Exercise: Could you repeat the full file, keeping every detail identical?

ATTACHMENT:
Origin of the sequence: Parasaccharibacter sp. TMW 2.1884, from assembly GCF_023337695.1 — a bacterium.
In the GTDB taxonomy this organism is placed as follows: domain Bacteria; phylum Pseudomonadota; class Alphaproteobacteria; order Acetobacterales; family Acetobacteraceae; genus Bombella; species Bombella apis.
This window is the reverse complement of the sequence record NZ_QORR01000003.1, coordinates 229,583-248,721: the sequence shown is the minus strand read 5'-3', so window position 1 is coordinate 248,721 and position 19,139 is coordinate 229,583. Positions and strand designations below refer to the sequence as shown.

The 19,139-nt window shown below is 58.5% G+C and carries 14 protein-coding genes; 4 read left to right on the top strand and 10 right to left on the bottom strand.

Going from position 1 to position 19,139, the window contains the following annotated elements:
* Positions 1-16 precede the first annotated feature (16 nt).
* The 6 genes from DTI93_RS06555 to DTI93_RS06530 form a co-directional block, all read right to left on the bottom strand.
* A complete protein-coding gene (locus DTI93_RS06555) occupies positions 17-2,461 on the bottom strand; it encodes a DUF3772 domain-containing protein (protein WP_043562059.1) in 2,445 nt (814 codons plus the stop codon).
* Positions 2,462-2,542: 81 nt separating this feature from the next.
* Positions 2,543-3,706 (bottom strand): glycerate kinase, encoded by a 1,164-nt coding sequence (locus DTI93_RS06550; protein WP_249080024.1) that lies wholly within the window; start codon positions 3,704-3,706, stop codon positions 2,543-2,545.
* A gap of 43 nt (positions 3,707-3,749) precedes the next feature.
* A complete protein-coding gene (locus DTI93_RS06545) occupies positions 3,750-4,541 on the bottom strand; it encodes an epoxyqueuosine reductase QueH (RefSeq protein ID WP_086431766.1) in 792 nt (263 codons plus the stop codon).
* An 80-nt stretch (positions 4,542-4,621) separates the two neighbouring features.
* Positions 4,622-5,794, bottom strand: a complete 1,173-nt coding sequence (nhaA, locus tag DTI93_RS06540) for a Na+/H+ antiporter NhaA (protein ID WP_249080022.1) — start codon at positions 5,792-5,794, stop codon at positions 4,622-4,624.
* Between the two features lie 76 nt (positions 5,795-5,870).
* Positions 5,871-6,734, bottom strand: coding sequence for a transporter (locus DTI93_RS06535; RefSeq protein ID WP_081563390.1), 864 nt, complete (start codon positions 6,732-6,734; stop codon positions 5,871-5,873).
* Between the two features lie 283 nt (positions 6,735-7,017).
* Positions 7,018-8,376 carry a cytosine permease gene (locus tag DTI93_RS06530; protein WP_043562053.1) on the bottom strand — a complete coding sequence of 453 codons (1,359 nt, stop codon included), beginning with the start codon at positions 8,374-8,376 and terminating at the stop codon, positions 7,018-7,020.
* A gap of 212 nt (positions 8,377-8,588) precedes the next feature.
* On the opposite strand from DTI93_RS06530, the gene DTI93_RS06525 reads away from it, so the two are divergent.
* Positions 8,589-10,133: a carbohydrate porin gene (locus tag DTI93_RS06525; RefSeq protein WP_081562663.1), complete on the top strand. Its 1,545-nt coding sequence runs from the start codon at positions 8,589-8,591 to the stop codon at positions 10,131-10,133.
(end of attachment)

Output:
Origin of the sequence: Parasaccharibacter sp. TMW 2.1884, from assembly GCF_023337695.1 — a bacterium.
In the GTDB taxonomy this organism is placed as follows: domain Bacteria; phylum Pseudomonadota; class Alphaproteobacteria; order Acetobacterales; family Acetobacteraceae; genus Bombella; species Bombella apis.
This window is the reverse complement of the sequence record NZ_QORR01000003.1, coordinates 229,583-248,721: the sequence shown is the minus strand read 5'-3', so window position 1 is coordinate 248,721 and position 19,139 is coordinate 229,583. Positions and strand designations below refer to the sequence as shown.

The 19,139-nt window shown below is 58.5% G+C and carries 14 protein-coding genes; 4 read left to right on the top strand and 10 right to left on the bottom strand.

Going from position 1 to position 19,139, the window contains the following annotated elements:
* Positions 1-16 precede the first annotated feature (16 nt).
* The 6 genes from DTI93_RS06555 to DTI93_RS06530 form a co-directional block, all read right to left on the bottom strand.
* A complete protein-coding gene (locus DTI93_RS06555) occupies positions 17-2,461 on the bottom strand; it encodes a DUF3772 domain-containing protein (protein WP_043562059.1) in 2,445 nt (814 codons plus the stop codon).
* Positions 2,462-2,542: 81 nt separating this feature from the next.
* Positions 2,543-3,706 (bottom strand): glycerate kinase, encoded by a 1,164-nt coding sequence (locus DTI93_RS06550; protein WP_249080024.1) that lies wholly within the window; start codon positions 3,704-3,706, stop codon positions 2,543-2,545.
* A gap of 43 nt (positions 3,707-3,749) precedes the next feature.
* A complete protein-coding gene (locus DTI93_RS06545) occupies positions 3,750-4,541 on the bottom strand; it encodes an epoxyqueuosine reductase QueH (RefSeq protein ID WP_086431766.1) in 792 nt (263 codons plus the stop codon).
* An 80-nt stretch (positions 4,542-4,621) separates the two neighbouring features.
* Positions 4,622-5,794, bottom strand: a complete 1,173-nt coding sequence (nhaA, locus tag DTI93_RS06540) for a Na+/H+ antiporter NhaA (protein ID WP_249080022.1) — start codon at positions 5,792-5,794, stop codon at positions 4,622-4,624.
* Between the two features lie 76 nt (positions 5,795-5,870).
* Positions 5,871-6,734, bottom strand: coding sequence for a transporter (locus DTI93_RS06535; RefSeq protein ID WP_081563390.1), 864 nt, complete (start codon positions 6,732-6,734; stop codon positions 5,871-5,873).
* Between the two features lie 283 nt (positions 6,735-7,017).
* Positions 7,018-8,376 carry a cytosine permease gene (locus tag DTI93_RS06530; protein WP_043562053.1) on the bottom strand — a complete coding sequence of 453 codons (1,359 nt, stop codon included), beginning with the start codon at positions 8,374-8,376 and terminating at the stop codon, positions 7,018-7,020.
* A gap of 212 nt (positions 8,377-8,588) precedes the next feature.
* On the opposite strand from DTI93_RS06530, the gene DTI93_RS06525 reads away from it, so the two are divergent.
* Positions 8,589-10,133: a carbohydrate porin gene (locus tag DTI93_RS06525; RefSeq protein WP_081562663.1), complete on the top strand. Its 1,545-nt coding sequence runs from the start codon at positions 8,589-8,591 to the stop codon at positions 10,131-10,133.